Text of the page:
Trump: ‘Census report would be meaningless,’ waste of money without citizenship question

(Photo by Drew Angerer/Getty Images)

President Donald Trump called out Democrats on Monday for opposing a citizenship question on the 2020 Census, saying the report would be “meaningless” and a waste of money without the determination.

The president tweeted: “Can you believe that the Radical Left Democrats want to do our new and very important Census Report without the all-important Citizenship Question. Report would be meaningless and a waste of the $Billions (ridiculous) that it costs to put together!”

https://twitter.com/realDonaldTrump/status/1112702018383212544

The Democrat-led House Oversight Committee is expected to vote on Tuesday to subpoena Commerce Secretary Wilbur Ross and Attorney General William Barr over the administration’s decision to add the citizenship question, The Hill reported.

The Commerce Department agreed in March 2018 to add the question, according to the online news site, with Ross saying it would help the Justice Department better enforce the Voting Rights Act.

The Department of Justice said citizenship data was “critical” to its efforts to enforce Section 2 of the Voting Rights Act and that the 2020 census was “the most appropriate vehicle” for asking a question about citizenship, according to Judicial Watch.

The data would be valuable in cross-checking voter registration rolls to ensure only legal voters are registered.

In January, a federal court in New York blocked the administration’s plans to add a citizenship question to the 2020 census, but the Supreme Court has agreed to take up the case this month.

There is a concern on the left that the citizenship question could be used to identify illegal immigrants or discourage them from filling out a survey, but Ross rejected the argument that it would reduce the response rate for noncitizens, the watchdog group noted.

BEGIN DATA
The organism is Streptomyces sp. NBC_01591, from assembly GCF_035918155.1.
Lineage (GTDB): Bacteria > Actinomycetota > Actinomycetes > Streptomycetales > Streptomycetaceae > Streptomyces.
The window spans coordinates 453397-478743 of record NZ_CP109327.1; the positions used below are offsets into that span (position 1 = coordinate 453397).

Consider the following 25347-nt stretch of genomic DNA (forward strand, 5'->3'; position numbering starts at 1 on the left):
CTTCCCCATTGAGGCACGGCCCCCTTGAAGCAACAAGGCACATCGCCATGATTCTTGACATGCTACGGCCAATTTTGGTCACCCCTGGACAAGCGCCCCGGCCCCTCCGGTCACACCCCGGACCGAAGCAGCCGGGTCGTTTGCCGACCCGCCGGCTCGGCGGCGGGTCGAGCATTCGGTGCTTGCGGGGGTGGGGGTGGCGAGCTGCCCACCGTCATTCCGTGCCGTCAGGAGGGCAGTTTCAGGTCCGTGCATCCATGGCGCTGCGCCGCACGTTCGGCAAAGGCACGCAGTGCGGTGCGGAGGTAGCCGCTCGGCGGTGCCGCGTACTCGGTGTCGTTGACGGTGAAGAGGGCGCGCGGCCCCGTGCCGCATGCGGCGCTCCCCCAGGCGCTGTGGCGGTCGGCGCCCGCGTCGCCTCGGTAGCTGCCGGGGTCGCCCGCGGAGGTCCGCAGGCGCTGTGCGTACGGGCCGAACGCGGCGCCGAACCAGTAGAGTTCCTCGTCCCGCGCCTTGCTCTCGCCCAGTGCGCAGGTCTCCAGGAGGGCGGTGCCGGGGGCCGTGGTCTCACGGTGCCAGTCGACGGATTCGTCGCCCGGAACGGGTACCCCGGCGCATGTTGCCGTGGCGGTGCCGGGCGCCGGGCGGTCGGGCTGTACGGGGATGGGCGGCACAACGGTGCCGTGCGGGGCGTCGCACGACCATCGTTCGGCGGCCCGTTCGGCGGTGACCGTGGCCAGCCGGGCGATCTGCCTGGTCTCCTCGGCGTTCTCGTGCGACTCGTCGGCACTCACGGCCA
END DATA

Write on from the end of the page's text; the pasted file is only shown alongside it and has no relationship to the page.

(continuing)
Judicial Watch President Tom Fitton explained a key reason behind the opposition.

“Leftists hate the idea of the American people knowing more about the number of foreign nationals present in the United States, which is why they oppose a census question about citizenship,” Fitton said.

But there are other reasons why the Census count is important, as explained by The Hill:

Census data is used to redraw congressional districts, which determine how many House seats each state receives and how many Electoral College votes they can cast in presidential elections. The count also determines how federal funding is divided up among states.

 

An undercount of non-citizens would hurt blue states like California and New York, who have large populations of illegal immigrants, resulting in the states potentially losing seats in Congress while more rural states gain.

As explained above, the census is used to redraw congressional districts and divvy up the distribution of the 435 seats in the U.S. House of Representatives.

Or, as the New York Times reported: “The primary effect would be to dilute the power of the most populous states and, within states, the cities where immigrants are densely clustered.”

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Tom Tillison

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